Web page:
making waves in the heavyweight division while still a teenager, but it still
took him until the ripe old age of 20 to win his first world title.

But while
Tyson is the youngest ever heavyweight champ, and Oscar de la Hoya matched his feat of becoming a world champion at 20, both pale in comparison with the precociousness of boxing's youngest ever world
champ.

Benitez, a Puerto Rican New Yorker who turned
professional aged 15, won his first world title, the WBA light
welterweight crown, just two years later.

Benitez
retained the title three times before moving up weights not once but twice,
winning first the WBC welterweight title then the WBC light middleweight title -
becoming at the age of 22 the youngest boxer ever to hold belts in three
different weight divisions.

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Gymnastics: Nadia Comaneci

It's hard
to believe that Nadia Comaneci will turn 50 this year. The gymnast's name was
indelibly written on the history of the Olympic Games in 1976 when, at the
tender age of just 14, she won a hat-trick of gold medals in Montreal.

As a 13-year-old
she had served notice of her talent with golds in all but one event at the
European Championships of 1975 - she settled for silver on the floor exercise -
but it was a year later that she made her mark. On the uneven bars she scored
the first perfect '10' score in Games history, and she added successes in the
balance beam and all-around competitions to that tally.

To prove it
was no flash in the pan, she won another two golds four years later in Moscow
before retiring in 1981, still in her teens.

Athletics: Bob Mathias

One of the
great natural athletes of the 20th century, the Californian schoolboy decided
to have a go at the decathlon on the advice of his coach, Virgil Jackson, while
still just 17.

Mathias was
an accomplished sprinter and discus thrower, but had never even attempted the pole
vault, long jump, javelin or 1500m when he decided to give it a go - yet just five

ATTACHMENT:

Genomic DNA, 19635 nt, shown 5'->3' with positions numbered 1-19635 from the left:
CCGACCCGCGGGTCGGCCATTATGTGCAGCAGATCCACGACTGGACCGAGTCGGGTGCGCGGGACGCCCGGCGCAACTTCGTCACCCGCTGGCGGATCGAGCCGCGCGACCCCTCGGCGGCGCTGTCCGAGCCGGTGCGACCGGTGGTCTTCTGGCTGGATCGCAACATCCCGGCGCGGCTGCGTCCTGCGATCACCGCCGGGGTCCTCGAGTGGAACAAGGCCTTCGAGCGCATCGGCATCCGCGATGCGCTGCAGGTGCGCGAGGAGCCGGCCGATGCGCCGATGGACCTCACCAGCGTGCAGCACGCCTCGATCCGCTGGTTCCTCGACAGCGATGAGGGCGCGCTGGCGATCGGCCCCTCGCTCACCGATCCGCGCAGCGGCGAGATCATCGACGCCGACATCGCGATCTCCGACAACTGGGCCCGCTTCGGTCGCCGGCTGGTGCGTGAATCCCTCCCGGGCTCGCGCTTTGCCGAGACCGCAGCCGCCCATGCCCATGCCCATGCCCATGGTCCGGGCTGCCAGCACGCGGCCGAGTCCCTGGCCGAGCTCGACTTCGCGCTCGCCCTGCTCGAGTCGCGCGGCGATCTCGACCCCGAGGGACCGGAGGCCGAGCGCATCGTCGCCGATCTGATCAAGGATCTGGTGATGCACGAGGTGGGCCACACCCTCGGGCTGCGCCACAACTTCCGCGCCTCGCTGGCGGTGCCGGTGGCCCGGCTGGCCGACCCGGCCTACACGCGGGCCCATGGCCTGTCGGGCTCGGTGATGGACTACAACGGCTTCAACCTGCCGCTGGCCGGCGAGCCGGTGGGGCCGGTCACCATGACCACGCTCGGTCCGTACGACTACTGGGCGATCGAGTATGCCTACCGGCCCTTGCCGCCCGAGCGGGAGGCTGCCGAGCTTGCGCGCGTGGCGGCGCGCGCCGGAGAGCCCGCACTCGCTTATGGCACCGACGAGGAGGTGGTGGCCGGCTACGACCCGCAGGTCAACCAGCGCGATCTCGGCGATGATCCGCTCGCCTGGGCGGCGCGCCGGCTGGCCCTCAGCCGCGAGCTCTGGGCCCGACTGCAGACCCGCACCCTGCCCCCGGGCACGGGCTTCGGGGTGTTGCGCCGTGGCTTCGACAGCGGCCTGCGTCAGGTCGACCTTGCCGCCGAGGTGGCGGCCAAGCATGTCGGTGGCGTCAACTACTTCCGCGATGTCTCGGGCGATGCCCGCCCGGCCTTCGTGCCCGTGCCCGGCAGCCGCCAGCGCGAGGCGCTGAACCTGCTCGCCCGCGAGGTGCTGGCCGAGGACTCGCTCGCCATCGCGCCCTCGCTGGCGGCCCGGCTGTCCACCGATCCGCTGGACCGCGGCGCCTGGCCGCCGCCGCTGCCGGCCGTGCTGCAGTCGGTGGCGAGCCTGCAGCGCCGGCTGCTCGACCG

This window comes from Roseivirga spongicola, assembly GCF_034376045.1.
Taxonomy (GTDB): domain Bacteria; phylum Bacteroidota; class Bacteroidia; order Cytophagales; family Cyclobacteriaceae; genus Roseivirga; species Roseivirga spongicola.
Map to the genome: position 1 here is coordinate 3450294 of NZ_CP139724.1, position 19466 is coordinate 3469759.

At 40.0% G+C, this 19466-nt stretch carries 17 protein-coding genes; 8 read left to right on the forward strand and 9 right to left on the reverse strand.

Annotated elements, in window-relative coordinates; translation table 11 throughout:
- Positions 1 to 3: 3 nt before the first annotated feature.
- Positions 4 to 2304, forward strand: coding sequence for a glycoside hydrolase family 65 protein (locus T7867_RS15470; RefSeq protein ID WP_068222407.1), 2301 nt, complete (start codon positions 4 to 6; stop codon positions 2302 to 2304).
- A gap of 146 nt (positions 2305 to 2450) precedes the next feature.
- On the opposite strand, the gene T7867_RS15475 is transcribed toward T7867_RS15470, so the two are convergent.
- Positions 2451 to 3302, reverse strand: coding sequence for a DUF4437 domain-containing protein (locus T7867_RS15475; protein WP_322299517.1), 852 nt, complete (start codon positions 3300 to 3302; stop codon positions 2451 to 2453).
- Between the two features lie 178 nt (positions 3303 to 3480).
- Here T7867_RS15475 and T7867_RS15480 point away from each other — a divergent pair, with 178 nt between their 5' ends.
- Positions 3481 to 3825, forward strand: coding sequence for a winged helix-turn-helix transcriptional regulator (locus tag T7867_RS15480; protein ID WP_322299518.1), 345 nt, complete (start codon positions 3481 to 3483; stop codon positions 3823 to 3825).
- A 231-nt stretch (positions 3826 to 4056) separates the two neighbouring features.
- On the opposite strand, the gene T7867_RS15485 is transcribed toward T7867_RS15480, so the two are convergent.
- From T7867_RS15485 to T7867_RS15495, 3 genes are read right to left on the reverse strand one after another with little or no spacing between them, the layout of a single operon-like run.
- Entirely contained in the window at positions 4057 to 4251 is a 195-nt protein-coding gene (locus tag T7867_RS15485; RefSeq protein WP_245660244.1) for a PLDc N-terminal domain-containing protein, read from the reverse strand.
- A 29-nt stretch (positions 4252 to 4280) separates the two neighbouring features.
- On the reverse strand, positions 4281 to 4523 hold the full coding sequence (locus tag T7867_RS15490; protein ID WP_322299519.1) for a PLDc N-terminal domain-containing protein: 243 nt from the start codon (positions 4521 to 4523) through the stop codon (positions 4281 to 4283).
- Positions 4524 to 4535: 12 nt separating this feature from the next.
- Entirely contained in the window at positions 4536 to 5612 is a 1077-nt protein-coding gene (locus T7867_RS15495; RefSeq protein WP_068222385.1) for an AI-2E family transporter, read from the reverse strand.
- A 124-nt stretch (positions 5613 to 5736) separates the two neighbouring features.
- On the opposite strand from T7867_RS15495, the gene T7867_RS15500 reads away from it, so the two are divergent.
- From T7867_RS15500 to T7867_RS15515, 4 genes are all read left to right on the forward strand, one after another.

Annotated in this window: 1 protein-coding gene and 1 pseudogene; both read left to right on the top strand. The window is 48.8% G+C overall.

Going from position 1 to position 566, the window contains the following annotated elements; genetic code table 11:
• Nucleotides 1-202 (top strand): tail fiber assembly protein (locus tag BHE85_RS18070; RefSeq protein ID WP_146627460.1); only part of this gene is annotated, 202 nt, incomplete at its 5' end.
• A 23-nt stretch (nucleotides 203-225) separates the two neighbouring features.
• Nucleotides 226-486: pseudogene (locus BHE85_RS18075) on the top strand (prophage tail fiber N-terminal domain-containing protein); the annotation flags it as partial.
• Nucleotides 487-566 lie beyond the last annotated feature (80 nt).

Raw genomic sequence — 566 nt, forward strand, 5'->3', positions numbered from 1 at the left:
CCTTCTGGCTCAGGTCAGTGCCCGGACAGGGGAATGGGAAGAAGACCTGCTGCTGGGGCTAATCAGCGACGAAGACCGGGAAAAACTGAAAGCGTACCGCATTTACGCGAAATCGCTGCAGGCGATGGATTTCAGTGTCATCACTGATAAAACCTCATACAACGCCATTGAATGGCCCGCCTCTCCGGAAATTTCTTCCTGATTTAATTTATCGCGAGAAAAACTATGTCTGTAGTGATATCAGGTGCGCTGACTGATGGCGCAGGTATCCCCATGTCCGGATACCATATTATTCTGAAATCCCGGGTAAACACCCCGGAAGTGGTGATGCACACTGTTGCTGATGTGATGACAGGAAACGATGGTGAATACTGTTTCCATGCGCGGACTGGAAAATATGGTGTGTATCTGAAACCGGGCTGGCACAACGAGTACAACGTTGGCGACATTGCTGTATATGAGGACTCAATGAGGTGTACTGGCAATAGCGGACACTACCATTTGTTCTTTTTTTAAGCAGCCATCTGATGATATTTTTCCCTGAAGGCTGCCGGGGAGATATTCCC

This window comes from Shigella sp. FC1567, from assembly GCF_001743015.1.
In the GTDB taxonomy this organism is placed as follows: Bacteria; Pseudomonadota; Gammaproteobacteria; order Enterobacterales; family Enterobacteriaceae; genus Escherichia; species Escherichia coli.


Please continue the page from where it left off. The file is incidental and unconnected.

weeks later he won the selection event to make the US team for the 1948 London
Olympics.

Mathias
turned up in England and, despite almost fouling out of the high jump, easily
won the gold medal while still three months shy of his 18th birthday.

He did not
impress contemporaries with his style, however, with one reporter claiming:
"He gripped the spear like a guy killing a chicken. He went over the vault
like a guy falling out of a moving car and his high jump looked like a guy
leaving a banana peel. All he did was win."

With
several years of training behind him he easily repeated his success at the 1952
Games in Helsinki, setting a new world record in the process.

But he was more
than just a track and field athlete: Mathias scored two late touchdowns to lead Stanford to victory
in the Rose Bowl in 1951 and went on to become a Hollywood actor and US Congressman.

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Diving: Tom Daley

When Tom
Daley was selected to dive for Britain at the Beijing Olympics while just 14
years old, many people initially assumed that it was a publicity stunt in an
event where Britain had little chance of success.

Nothing
could have been further from the truth: Daley, a British U18 champion at the
age of 10, is the real deal and went on to justify the selectors' faith by finishing
seventh in the 10m platform event - an event which he went on to win at the
World Championships a year later in Rome.

Daley had already missed out on becoming diving's youngest Olympic
champion, however: that honour goes to Marjorie Gestring, who is
the youngest Olympic champ in any event.

American
Gestring won gold in the 3m springboard at the 1936 Berlin Games aged just 13